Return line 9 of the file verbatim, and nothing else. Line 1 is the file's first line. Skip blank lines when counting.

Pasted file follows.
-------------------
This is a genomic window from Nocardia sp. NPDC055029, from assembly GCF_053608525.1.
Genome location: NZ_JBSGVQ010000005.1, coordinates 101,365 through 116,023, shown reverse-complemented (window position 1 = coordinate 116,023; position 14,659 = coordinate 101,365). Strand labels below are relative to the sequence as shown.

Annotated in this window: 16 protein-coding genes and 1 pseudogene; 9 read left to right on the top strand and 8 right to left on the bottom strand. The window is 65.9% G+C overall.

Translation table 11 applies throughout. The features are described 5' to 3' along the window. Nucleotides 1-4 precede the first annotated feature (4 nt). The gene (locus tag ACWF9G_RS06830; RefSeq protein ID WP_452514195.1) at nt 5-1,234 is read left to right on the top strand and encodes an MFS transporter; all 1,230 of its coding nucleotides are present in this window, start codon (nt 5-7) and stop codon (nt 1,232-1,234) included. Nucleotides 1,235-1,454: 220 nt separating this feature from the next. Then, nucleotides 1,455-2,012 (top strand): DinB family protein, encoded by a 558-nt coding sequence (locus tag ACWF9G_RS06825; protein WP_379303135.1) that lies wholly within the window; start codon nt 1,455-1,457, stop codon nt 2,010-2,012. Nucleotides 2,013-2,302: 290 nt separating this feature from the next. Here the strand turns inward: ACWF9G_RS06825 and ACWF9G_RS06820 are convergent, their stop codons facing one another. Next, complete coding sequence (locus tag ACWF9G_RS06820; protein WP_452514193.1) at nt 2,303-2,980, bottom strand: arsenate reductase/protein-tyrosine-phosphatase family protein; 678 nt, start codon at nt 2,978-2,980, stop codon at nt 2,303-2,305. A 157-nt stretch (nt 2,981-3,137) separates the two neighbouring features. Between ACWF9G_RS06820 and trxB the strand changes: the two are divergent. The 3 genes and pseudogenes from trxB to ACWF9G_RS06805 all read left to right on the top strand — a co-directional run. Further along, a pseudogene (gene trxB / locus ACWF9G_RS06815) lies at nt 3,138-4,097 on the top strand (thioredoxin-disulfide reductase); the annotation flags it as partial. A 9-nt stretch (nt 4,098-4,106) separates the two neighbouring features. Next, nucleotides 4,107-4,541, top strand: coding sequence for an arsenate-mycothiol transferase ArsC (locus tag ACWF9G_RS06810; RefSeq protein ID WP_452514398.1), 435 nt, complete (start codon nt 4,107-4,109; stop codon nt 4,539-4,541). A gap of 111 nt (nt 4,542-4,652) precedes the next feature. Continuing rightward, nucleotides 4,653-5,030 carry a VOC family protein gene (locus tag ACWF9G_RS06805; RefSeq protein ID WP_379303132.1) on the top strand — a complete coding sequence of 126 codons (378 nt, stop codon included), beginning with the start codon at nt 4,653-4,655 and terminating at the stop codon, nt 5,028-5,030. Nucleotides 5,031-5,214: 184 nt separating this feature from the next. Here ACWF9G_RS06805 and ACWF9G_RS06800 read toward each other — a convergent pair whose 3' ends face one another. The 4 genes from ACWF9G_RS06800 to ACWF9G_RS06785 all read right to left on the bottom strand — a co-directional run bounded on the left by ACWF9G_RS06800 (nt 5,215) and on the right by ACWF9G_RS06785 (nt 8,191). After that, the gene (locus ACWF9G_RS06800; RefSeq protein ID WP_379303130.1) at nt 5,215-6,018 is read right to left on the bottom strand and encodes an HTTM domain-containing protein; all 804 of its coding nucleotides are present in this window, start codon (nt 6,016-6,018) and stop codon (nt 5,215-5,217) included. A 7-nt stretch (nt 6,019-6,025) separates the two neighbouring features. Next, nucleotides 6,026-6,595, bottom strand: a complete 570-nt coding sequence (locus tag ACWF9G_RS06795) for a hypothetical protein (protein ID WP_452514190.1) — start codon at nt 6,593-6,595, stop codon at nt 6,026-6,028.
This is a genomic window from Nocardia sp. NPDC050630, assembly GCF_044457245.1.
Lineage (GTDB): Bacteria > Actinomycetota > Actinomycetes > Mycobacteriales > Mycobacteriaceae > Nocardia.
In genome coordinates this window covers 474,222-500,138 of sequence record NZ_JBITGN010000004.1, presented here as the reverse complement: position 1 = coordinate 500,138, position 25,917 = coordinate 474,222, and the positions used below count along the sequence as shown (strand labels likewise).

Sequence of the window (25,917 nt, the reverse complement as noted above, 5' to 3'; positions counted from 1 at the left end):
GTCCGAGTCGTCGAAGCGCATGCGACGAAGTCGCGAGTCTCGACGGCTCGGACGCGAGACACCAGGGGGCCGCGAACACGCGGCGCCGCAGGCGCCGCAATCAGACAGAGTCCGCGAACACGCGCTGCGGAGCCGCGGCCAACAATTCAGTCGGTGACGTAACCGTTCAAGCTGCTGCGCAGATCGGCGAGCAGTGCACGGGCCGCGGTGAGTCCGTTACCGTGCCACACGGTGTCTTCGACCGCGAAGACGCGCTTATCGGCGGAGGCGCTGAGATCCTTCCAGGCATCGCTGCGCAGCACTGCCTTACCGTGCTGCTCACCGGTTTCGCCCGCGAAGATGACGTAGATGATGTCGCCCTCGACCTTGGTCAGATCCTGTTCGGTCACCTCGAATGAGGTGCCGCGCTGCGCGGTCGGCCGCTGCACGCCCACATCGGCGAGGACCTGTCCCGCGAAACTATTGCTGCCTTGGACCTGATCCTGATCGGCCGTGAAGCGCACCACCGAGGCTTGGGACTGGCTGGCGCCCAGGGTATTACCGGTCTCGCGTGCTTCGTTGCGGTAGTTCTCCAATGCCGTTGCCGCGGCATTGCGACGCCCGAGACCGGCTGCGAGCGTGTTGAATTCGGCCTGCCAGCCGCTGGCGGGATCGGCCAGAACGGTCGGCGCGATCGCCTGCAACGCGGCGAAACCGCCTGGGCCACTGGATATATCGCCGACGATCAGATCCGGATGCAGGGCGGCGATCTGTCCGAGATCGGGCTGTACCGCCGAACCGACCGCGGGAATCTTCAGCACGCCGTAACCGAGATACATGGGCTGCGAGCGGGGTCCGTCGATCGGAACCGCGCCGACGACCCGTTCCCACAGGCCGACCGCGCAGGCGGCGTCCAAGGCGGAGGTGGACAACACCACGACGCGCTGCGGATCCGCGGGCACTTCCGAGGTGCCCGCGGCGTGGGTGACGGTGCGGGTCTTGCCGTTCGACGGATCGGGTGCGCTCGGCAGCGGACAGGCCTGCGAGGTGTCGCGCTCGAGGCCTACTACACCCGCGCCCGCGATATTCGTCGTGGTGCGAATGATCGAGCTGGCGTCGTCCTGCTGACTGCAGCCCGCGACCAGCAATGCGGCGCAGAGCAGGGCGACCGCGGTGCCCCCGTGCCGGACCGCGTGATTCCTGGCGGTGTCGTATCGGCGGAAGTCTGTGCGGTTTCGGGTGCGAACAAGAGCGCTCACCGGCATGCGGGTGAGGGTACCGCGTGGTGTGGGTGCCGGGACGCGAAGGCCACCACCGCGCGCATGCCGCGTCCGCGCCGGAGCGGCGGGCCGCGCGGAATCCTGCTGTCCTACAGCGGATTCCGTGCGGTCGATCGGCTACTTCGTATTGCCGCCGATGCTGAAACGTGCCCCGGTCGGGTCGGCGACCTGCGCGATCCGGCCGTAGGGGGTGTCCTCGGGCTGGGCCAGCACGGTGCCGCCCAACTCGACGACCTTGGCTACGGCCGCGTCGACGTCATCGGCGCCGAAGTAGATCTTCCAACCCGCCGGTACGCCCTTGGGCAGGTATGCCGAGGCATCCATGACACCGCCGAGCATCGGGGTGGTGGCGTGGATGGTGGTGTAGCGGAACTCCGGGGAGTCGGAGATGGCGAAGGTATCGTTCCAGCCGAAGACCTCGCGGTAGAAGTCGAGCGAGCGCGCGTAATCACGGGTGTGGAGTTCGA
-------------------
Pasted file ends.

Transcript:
GTCCGAGTCGTCGAAGCGCATGCGACGAAGTCGCGAGTCTCGACGGCTCGGACGCGAGACACCAGGGGGCCGCGAACACGCGGCGCCGCAGGCGCCGCAATCAGACAGAGTCCGCGAACACGCGCTGCGGAGCCGCGGCCAACAATTCAGTCGGTGACGTAACCGTTCAAGCTGCTGCGCAGATCGGCGAGCAGTGCACGGGCCGCGGTGAGTCCGTTACCGTGCCACACGGTGTCTTCGACCGCGAAGACGCGCTTATCGGCGGAGGCGCTGAGATCCTTCCAGGCATCGCTGCGCAGCACTGCCTTACCGTGCTGCTCACCGGTTTCGCCCGCGAAGATGACGTAGATGATGTCGCCCTCGACCTTGGTCAGATCCTGTTCGGTCACCTCGAATGAGGTGCCGCGCTGCGCGGTCGGCCGCTGCACGCCCACATCGGCGAGGACCTGTCCCGCGAAACTATTGCTGCCTTGGACCTGATCCTGATCGGCCGTGAAGCGCACCACCGAGGCTTGGGACTGGCTGGCGCCCAGGGTATTACCGGTCTCGCGTGCTTCGTTGCGGTAGTTCTCCAATGCCGTTGCCGCGGCATTGCGACGCCCGAGACCGGCTGCGAGCGTGTTGAATTCGGCCTGCCAGCCGCTGGCGGGATCGGCCAGAACGGTCGGCGCGATCGCCTGCAACGCGGCGAAACCGCCTGGGCCACTGGATATATCGCCGACGATCAGATCCGGATGCAGGGCGGCGATCTGTCCGAGATCGGGCTGTACCGCCGAACCGACCGCGGGAATCTTCAGCACGCCGTAACCGAGATACATGGGCTGCGAGCGGGGTCCGTCGATCGGAACCGCGCCGACGACCCGTTCCCACAGGCCGACCGCGCAGGCGGCGTCCAAGGCGGAGGTGGACAACACCACGACGCGCTGCGGATCCGCGGGCACTTCCGAGGTGCCCGCGGCGTGGGTGACGGTGCGGGTCTTGCCGTTCGACGGATCGGGTGCGCTCGGCAGCGGACAGGCCTGCGAGGTGTCGCGCTCGAGGCCTACTACACCCGCGCCCGCGATATTCGTCGTGGTGCGAATGATCGAGCTGGCGTCGTCCTGCTGACTGCAGCCCGCGACCAGCAATGCGGCGCAGAGCAGGGCGACCGCGGTGCCCCCGTGCCGGACCGCGTGATTCCTGGCGGTGTCGTATCGGCGGAAGTCTGTGCGGTTTCGGGTGCGAACAAGAGCGCTCACCGGCATGCGGGTGAGGGTACCGCGTGGTGTGGGTGCCGGGACGCGAAGGCCACCACCGCGCGCATGCCGCGTCCGCGCCGGAGCGGCGGGCCGCGCGGAATCCTGCTGTCCTACAGCGGATTCCGTGCGGTCGATCGGCTACTTCGTATTGCCGCCGATGCTGAAACGTGCCCCGGTCGGGTCGGCGACCTGCGCGATCCGGCCGTAGGGGGTGTCCTCGGGCTGGGCCAGCACGGTGCCGCCCAACTCGACGACCTTGGCTACGGCCGCGTCGACGTCATCGGCGCCGAAGTAGATCTTCCAACCCGCCGGTACGCCCTTGGGCAGGTATGCCGAGGCATCCATGACACCGCCGAGCATCGGGGTGGTGGCGTGGATGGTGGTGTAGCGGAACTCCGGGGAGTCGGAGATGGCGAAGGTATCGTTCCAGCCGAAGACCTCGCGGTAGAAGTCGAGCGAGCGCGCGTAATCACGGGTGTGGAGTTCGA